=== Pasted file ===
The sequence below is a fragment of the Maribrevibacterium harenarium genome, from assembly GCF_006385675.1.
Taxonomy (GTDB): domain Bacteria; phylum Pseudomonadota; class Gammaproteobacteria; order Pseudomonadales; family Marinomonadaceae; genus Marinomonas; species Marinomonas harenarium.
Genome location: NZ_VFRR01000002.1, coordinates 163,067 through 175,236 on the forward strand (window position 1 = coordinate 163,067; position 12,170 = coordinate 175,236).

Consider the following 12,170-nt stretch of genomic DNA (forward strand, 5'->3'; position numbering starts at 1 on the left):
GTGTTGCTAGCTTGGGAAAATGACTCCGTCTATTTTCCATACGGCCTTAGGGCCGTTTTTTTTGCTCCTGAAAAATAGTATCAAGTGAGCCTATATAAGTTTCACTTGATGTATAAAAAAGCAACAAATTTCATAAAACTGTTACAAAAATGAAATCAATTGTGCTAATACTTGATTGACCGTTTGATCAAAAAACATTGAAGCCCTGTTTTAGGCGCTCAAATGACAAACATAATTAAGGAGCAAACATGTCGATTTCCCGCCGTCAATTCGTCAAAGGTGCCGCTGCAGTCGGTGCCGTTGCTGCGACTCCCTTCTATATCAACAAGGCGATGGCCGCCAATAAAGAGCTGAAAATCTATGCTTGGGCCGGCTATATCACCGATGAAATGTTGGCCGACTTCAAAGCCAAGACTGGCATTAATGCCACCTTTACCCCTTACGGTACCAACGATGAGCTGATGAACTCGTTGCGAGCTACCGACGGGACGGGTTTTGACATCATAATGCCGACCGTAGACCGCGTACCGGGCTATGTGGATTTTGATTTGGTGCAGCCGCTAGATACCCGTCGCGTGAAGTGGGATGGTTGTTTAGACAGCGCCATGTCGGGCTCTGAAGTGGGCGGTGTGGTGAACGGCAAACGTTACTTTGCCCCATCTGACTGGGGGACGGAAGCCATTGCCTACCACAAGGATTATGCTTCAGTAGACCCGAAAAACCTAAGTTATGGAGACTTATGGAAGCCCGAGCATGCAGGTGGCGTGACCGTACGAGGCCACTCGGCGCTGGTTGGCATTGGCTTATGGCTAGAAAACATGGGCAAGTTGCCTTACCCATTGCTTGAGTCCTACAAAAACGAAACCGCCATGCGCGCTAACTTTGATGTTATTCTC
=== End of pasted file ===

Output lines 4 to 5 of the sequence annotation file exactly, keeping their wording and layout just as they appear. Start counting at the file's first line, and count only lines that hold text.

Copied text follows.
Consider the following 12,170-nt stretch of genomic DNA (forward strand, 5'->3'; position numbering starts at 1 on the left):
GTGTTGCTAGCTTGGGAAAATGACTCCGTCTATTTTCCATACGGCCTTAGGGCCGTTTTTTTTGCTCCTGAAAAATAGTATCAAGTGAGCCTATATAAGTTTCACTTGATGTATAAAAAAGCAACAAATTTCATAAAACTGTTACAAAAATGAAATCAATTGTGCTAATACTTGATTGACCGTTTGATCAAAAAACATTGAAGCCCTGTTTTAGGCGCTCAAATGACAAACATAATTAAGGAGCAAACATGTCGATTTCCCGCCGTCAATTCGTCAAAGGTGCCGCTGCAGTCGGTGCCGTTGCTGCGACTCCCTTCTATATCAACAAGGCGATGGCCGCCAATAAAGAGCTGAAAATCTATGCTTGGGCCGGCTATATCACCGATGAAATGTTGGCCGACTTCAAAGCCAAGACTGGCATTAATGCCACCTTTACCCCTTACGGTACCAACGATGAGCTGATGAACTCGTTGCGAGCTACCGACGGGACGGGTTTTGACATCATAATGCCGACCGTAGACCGCGTACCGGGCTATGTGGATTTTGATTTGGTGCAGCCGCTAGATACCCGTCGCGTGAAGTGGGATGGTTGTTTAGACAGCGCCATGTCGGGCTCTGAAGTGGGCGGTGTGGTGAACGGCAAACGTTACTTTGCCCCATCTGACTGGGGGACGGAAGCCATTGCCTACCACAAGGATTATGCTTCAGTAGACCCGAAAAACCTAAGTTATGGAGACTTATGGAAGCCCGAGCATGCAGGTGGCGTGACCGTACGAGGCCACTCGGCGCTGGTTGGCATTGGCTTATGGCTAGAAAACATGGGCAAGTTGCCTTACCCATTGCTTGAGTCCTACAAAAACGAAACCGCCATGCGCGCTAACTTTGATGTTATTCTC